The great gift of Edmund Burke, as the founder of modern conservatism, lies in this articulation of the unspoken wisdom of the ages. The social contract we live under is not just between the living. It is "between those who are living, those who are dead, and those who are to be born." And this is not just an artifice, a trick of social control. It lies at the center of life and its purpose.

For if we humans survive and thrive it will be because we have maintained the gossamer thread that is the contract between the generations. Between us the living, between those already gone before, and those yet to come.

That is why we are thankful, on this day of all days. We are thankful to have received the gift of life and the gift of freedom. From those who have gone before.

Wednesday, November 25, 2009

Thank Goodness It Wasn't Any Worse

Many conservatives are railing today at the financial bailout of Fall 2008. After the failure of Lehman Brothers Treasury Secretary Henry Paulson engineered a $700 TARP fund to prevent the contagion from spreading. And conservatives hated it.

I maintain that a banking bailout was the right policy, and a banking bailout--designed to prevent a meltdown of the credit system--is the only kind of bailout that makes sense in an economic crisis. If the credit system goes, then everything goes.

Today, at Thanksgiving 2009, it looks like the worst is over and that the economy will survive its worst crisis since the Great Depression.

That is something to be thankful for.

But it is clear that the national elite has not learned the proper lessons from the crisis. We have seen no effort to reduce the subsidization of debt. We have seen not effort to get the government out of gunning the economy. We have seen no effort to reduce the politicization of the economy.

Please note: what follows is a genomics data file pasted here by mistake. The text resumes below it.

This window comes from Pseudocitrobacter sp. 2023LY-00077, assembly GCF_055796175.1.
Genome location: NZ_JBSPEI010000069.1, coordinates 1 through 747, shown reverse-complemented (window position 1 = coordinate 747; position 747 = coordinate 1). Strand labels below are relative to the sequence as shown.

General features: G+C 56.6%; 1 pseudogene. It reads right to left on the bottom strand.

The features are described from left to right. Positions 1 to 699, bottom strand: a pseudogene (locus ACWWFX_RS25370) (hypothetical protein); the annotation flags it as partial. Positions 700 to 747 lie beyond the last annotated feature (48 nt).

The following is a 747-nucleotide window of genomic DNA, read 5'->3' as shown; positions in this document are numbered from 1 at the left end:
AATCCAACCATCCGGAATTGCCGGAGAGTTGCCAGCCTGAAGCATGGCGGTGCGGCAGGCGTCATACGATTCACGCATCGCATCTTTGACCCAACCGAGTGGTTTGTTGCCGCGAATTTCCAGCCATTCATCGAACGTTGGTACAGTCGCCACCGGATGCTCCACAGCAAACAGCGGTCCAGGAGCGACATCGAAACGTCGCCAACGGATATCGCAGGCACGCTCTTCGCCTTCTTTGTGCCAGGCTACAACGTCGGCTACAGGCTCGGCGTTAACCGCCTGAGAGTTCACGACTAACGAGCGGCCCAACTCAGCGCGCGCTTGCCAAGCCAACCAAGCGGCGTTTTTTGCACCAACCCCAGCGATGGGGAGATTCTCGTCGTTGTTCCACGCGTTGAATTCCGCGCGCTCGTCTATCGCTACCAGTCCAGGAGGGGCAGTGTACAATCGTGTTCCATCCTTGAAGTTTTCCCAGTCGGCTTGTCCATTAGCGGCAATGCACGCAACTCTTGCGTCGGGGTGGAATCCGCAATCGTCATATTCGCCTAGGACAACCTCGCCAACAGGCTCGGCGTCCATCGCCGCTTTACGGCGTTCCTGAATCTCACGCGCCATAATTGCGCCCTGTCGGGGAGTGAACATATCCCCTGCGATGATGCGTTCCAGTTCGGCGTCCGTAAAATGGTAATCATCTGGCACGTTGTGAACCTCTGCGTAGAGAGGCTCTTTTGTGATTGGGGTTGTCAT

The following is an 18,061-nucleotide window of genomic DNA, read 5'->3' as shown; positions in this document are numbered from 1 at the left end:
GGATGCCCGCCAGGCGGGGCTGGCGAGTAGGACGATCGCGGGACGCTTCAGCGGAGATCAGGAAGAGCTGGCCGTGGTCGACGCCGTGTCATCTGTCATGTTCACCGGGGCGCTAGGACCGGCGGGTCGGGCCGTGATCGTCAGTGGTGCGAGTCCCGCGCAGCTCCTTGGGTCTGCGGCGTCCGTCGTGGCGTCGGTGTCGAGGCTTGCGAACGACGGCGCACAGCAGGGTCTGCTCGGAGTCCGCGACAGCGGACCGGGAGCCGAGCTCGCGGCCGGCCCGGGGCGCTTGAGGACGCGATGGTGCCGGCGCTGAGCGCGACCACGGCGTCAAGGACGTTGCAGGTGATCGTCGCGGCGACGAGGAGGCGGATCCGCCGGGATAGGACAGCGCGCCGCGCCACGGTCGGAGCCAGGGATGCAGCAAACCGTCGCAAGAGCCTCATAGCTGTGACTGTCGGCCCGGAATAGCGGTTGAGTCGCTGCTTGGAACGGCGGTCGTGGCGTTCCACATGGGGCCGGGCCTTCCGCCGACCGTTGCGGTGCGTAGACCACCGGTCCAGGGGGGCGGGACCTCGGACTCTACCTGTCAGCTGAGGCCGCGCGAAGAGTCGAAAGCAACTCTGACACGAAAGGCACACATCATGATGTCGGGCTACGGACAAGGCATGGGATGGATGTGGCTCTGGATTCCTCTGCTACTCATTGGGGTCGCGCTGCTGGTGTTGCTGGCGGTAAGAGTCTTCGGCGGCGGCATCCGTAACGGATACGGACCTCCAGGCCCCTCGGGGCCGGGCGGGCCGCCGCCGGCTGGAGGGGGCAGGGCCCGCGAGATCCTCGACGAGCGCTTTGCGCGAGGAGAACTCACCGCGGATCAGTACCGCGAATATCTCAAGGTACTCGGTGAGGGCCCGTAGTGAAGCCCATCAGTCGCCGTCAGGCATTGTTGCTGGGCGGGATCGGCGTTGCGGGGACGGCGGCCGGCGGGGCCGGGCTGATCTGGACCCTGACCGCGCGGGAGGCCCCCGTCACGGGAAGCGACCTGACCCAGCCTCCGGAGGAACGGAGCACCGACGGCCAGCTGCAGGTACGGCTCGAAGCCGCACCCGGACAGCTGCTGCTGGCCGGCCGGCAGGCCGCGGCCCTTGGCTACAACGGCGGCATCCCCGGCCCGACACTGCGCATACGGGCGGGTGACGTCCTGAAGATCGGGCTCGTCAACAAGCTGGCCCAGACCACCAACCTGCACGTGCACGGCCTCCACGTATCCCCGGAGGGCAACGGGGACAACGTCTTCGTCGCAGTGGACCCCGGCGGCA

The lesson of 2008 is clear. Government can't be trusted with monetary policy. It can't be trusted with credit policy. It can't be trusted with economic policy. The reason is simple. The only thing that politicians and activists and lobbyists are interested in is power. Their interest in monetary policy extends no further than printing money when the government gets in a jam. Their interest in credit policy extends no further than subsidizing their supporters. Their interest in economic policy extends no further than apologies for government domination of the economy.

The only thing that government can do is fight against enemies foreign and domestic. To this end, of course, it needs complete access to the nation's wealth when it is actually fighting a war. But after the war the resources should be surrendered back to the private sector.

Because politicians know nothing about money, credit, and business. And they like it that way.

The best way to celebrate future Thanksgivings would be to give thanks to the day when we got the government out of the economy.

Tuesday, November 24, 2009

"I have also felt really tired"

The dam has burst on the politicized climate science operation, the Hockey Stick Team, run by Phil Jones at the Climatic Research Unit (CRU) at the University of East Anglia and Michael Mann of Penn State University.

The release of a decade of emails between the principals of the Hockey Stick Team shows that the team was not really doing science. It was doing politics. Roger Tracinski's piece on the release of the CRUTape letters is as good a review of the situation as any.

What does it mean? It means that Steve McIntyre, the Canadian statistical expert and proprietor of Climate Audit (and now CAMirror), is vindicated. It was years ago in the early 2000s that McIntyre started looking at the Mann Hockey Stick paper, MBH98, and discovered what was to him a startling lack of due diligence.

Since then Steve has plugged away, "auditing" the work product of the Hockey Stick Team, exposing all the shoddy work and trying, with increasing success, to get access to their raw data and their methodology.